What Happens If Most Businesses & Consumers Tighten Their Belts at the Same Time?

Europe may be about to find out. 128 days with my Mother-in-Law.

As market players cling to the hope that a V-shaped economic recovery is still possible in Europe, to match the central-bank engineered rebounds of benchmark indexes such as Germany’s DAX and the Netherlands’ AEX, the reality on the ground continues to get worse for many families and businesses. On Tuesday, the Bank of Italy published the findings of a survey of Italian households on the impact of the lockdown. As you’d expect, most of the findings were pretty bleak:

  • More than half of the respondents said they have suffered a contraction of household income following the measures adopted to contain the epidemic.
  • Fifteen percent of households have lost more than half their income.
  • Some 40% of families are struggling to keep up with their mortgage payments.
  • More than half of the survey’s respondents believe that even when the epidemic is over, they will spend less on travel, holidays, restaurants, cinema and theaters than they did before the crisis.

No V-Shaped Recovery.

For most of these people, there will be no V-shaped recovery. Not only are they spending less money today, they expect to spend less tomorrow. While it’s true that people often say all kinds of stuff in surveys about how they will act in the future and then not stick to it, this particular response chimes with my own experience as well as the accounts I’ve heard from friends and acquaintances in countries as far and wide as Spain (where I live), the UK (where I’m from), Mexico (where my wife is from), France, Argentina and the U.S.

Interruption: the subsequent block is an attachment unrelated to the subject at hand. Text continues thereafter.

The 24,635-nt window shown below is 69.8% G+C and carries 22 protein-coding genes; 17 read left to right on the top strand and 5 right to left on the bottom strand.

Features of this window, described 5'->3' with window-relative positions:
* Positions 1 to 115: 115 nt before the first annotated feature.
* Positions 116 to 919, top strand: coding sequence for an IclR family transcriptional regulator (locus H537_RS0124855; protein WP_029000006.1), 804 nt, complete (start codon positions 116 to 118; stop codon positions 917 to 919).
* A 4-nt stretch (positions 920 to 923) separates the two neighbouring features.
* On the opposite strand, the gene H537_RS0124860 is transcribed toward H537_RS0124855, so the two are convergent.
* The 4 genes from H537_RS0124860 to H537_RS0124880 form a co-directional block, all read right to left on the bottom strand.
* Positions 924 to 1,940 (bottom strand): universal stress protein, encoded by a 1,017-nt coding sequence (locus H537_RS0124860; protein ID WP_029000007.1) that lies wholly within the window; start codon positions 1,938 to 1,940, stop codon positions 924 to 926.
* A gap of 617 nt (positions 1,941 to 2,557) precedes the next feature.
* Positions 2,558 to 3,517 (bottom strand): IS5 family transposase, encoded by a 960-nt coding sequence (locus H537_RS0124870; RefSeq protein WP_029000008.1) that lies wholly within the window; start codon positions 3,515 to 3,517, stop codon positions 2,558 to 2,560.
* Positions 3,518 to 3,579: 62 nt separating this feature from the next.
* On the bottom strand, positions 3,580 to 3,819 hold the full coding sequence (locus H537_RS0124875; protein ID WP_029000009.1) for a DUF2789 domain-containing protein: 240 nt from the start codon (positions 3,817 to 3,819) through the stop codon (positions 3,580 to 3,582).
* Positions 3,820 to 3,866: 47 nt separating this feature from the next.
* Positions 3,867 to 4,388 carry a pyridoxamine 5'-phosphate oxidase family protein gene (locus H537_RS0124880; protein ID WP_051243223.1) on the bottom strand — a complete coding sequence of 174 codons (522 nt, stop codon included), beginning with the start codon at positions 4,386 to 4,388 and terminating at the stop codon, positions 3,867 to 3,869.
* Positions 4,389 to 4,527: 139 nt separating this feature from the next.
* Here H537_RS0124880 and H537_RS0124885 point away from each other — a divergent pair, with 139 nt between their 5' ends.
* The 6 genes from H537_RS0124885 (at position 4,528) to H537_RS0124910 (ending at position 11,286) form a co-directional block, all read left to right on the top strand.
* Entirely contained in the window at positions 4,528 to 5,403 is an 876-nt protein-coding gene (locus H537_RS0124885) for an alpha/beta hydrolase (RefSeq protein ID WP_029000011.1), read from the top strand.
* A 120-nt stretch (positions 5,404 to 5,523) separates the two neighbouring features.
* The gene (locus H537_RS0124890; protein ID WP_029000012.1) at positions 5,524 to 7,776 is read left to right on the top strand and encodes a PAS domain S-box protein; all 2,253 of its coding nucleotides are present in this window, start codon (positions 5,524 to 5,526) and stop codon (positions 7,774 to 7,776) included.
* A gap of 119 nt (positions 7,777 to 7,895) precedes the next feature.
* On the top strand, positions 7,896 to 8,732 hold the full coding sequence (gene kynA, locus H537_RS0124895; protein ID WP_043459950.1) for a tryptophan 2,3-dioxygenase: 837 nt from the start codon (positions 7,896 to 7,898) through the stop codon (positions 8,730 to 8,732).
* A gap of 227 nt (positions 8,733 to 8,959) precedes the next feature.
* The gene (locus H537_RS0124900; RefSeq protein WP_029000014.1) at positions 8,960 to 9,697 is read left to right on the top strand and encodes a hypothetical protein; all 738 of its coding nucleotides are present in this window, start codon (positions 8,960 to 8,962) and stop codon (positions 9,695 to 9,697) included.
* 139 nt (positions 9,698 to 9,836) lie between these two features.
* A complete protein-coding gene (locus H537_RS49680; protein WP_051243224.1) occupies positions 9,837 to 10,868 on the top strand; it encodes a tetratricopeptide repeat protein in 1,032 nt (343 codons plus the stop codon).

It is also broadly supported by central bank data, which confirms that the Covid-19 outbreak set in motion a synchronized global consumer deleveraging. Even after the lockdowns were lifted, many people are frantically saving for the next rainy day, despite the fact that interest rates have been driven to unprecedented lows.

In the UK, where the Bank of England has slashed the benchmark rate to 0.1%, the lowest on record, there was a £4.6 billion net repayment of consumer debt in May while deposits held by households, non-financial businesses, and financial businesses rose by £52 billion, following large increases in March and April.

For most people who’ve suffered a big hit to their income during the crisis, saving is not an option. In the UK, over a third of adults have had to eat into their savings to support themselves during the lockdown. They’re also cutting back on their expenses.

I can empathize. As a freelance worker in Barcelona, I’ve lost three of my main clients (out of six) since March, wiping out 30% of my income. My wife is one of the 1.7 million furloughed workers in Spain that are receiving 70% of their pre-crisis income from the government while wondering whether they will have a job to go back to when the furlough program ends, which is scheduled to occur in September. At that point many businesses will have to lay off some or all of their workers. That’s when the real pain will begin…

Continue reading the article on Wolf Street

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